USA Chicago Purchasing Managers' Index (Nov.)

14:45

9:45am

62.0

65.9

USA Reuters/Michigan Consumer Sentiment Index (Nov.)

14:55

9:55am

73.1

73.2

USA CB Leading Indicator (Oct.)

15:00

10:00am

0.1%

0.7%

Click to enlarge

The data on U.S. durable goods is the most expected indicator for Wednesday. Market expects a decline and a positive surprise could add much support to the USD. The same is valid for the jobless claims and the other three leading indicators. In general, if the expected lower-than-previous values of the purchasing managers' index, the consumer sentiment and the leading indicators are confirmed, this would mean the future in front of the U.S. economy is not so bright as hoped for. This could have an USD negative effect.

Thursday, November 28

Event

GMT Time

EST Time

Consensus

Previous

USA Thanksgiving Day

24h

     

EU Germany Unemployment Change (Nov.)

08:55

3:55am

3K

2K

EU Germany Unemployment Rate (Nov.)

08:55

3:55am

6.9%

6.9%

EU M3 Money Supply (Y-o-Y) (Oct.)

09:00

4:00am

2.0%

2.1%

EU Consumer Confidence (Nov.)

10:00

5:00am

-14.5

-14.5

EU Economic Sentiment Indicator (Nov.)

10:00

5:00am

98.1

97.8

EU Germany Consumer Price Index (Y-o-Y) (Nov.) p

13:00

8:00am

1.2%

1.2%

Click to enlarge

Thursday is a holiday in the U.S. so only European data will be released. Moreover, the volatility could be lowered because of a smaller amount of participants in the market. On the other hand, the data from Europe is an important one so the day should not be neglected. Negative surprises on the Germany unemployment, the EU consumer confidence or economic sentiment indicator could put pressure on the single currency. A smaller-than-expected value of M3 money supply generally should be euro supportive because of a smaller amount of "wide" money in the EU economy and therefore smaller expectations of a higher inflation. If the inflationary expectations in Europe start to grow, whether due to a higher value of Germany's CPI data or due to a higher value of M3 supply, this could put some pressure on the ECB to tighten its monetary policy. This technically would be euro supportive.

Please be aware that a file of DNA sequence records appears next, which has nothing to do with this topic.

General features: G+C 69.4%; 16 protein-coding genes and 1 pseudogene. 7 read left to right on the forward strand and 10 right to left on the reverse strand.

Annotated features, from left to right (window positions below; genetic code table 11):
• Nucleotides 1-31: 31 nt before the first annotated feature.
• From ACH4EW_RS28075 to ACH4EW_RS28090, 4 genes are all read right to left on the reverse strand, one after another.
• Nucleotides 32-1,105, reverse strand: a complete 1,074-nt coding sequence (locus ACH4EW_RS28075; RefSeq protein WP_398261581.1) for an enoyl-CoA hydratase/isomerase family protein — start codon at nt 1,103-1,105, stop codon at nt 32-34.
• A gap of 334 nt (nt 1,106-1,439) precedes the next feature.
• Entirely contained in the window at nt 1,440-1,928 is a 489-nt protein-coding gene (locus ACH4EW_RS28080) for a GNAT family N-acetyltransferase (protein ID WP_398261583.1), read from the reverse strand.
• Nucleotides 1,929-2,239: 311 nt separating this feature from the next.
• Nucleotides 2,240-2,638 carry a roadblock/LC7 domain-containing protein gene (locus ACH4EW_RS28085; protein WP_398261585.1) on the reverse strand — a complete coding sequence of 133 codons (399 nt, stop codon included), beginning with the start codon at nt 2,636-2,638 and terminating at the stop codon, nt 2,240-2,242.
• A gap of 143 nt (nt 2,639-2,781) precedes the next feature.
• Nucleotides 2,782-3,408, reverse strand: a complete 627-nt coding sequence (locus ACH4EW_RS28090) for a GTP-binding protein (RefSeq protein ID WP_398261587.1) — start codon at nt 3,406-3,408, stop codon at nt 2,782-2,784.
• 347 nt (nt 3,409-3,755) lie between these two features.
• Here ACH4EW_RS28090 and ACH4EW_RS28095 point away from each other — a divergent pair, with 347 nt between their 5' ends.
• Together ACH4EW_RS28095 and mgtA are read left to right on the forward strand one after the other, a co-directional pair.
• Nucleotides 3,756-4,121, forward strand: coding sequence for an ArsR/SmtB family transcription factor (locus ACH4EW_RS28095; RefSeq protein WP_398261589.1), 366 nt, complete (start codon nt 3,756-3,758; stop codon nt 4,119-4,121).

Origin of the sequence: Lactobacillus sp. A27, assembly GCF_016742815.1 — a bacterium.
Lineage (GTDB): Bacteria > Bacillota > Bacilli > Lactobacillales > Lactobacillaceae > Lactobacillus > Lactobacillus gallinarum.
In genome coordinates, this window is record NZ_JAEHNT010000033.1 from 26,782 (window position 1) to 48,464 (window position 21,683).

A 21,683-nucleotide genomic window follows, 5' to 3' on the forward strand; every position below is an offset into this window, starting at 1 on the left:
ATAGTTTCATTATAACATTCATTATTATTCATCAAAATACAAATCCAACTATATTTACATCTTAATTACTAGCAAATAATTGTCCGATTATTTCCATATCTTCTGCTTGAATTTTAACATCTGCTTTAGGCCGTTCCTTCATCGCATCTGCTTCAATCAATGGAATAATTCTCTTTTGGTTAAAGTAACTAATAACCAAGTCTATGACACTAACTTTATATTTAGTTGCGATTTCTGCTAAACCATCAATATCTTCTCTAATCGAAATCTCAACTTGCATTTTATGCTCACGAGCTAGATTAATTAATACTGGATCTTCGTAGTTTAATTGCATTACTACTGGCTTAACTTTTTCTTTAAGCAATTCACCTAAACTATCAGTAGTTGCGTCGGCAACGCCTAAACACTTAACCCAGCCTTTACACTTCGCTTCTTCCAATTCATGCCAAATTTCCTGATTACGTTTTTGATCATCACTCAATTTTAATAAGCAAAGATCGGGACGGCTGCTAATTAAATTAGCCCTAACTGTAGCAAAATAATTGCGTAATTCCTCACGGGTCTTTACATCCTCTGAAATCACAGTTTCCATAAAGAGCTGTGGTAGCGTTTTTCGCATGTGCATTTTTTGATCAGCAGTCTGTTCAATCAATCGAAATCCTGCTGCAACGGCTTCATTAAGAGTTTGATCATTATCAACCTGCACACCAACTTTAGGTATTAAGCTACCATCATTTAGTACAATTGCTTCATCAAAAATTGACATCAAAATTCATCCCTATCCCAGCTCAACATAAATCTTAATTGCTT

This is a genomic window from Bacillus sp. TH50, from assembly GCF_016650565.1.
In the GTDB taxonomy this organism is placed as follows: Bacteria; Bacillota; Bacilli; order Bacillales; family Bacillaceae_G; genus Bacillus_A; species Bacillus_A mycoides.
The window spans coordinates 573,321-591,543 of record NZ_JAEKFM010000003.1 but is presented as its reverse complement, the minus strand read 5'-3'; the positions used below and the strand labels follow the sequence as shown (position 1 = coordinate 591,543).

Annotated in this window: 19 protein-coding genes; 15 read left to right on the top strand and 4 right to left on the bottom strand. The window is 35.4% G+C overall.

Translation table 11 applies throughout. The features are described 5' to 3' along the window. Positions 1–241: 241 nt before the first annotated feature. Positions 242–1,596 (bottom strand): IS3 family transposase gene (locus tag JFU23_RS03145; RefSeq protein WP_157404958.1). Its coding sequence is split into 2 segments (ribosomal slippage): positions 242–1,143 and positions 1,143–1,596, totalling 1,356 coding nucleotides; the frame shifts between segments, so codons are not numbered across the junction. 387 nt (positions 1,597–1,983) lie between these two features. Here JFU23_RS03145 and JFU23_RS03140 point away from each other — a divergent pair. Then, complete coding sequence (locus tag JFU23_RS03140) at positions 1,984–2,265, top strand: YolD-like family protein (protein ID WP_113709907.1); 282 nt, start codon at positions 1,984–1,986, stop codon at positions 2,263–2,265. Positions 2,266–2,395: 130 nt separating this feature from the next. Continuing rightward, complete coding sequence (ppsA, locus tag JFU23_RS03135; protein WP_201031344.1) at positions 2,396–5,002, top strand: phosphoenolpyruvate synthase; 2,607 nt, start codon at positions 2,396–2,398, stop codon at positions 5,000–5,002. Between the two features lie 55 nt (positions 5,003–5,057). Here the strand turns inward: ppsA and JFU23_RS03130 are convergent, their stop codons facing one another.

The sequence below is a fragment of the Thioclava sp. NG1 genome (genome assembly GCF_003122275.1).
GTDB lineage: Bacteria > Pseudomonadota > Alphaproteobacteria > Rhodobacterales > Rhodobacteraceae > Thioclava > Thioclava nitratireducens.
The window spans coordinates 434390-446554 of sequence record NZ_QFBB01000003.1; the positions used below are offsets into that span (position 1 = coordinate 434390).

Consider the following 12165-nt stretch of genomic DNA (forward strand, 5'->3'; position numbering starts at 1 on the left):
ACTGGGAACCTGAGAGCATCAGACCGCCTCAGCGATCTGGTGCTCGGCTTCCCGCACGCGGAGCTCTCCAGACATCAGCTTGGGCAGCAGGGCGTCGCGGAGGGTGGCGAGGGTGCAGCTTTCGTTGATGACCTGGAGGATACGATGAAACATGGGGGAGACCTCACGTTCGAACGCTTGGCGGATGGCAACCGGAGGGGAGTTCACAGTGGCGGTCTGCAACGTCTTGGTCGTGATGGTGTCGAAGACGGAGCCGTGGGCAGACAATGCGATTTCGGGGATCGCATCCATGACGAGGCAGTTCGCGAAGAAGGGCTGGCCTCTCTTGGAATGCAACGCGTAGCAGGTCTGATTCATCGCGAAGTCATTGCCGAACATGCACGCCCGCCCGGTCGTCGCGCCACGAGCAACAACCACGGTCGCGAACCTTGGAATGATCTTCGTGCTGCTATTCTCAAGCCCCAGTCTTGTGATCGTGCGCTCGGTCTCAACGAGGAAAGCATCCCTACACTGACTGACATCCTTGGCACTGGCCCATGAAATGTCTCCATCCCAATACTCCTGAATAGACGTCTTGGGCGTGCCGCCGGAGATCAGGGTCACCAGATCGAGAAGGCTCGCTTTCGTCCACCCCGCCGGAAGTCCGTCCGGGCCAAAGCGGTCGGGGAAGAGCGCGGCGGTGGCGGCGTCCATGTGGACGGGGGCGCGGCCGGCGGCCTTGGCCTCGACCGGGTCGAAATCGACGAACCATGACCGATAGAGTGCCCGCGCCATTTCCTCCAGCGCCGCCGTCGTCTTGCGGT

Friday, November 29

Event

GMT Time

EST Time

Consensus

Previous

EU CPI (Y-o-Y) (Nov.) p

10:00

5:00am

0.8%

0.7%

EU Unemployment Rate (Oct.)

10:00

5:00am

12.2%

12.2%

Click to enlarge

The EU CPI data that we talked about on our Thursday's reflections is expected to be released on Friday. A higher-than-expected value could be euro supportive due to the already mentioned ECB considerations. Negative surprise on the unemployment could lead the European central bank to try to release even more its monetary easing policy which would be euro negative.

Disclosure: I have no positions in any stocks mentioned, and no plans to initiate any positions within the next 72 hours. I wrote this article myself, and it expresses my own opinions. I am not receiving compensation for it (other than from Seeking Alpha). I have no business relationship with any company whose stock is mentioned in this article.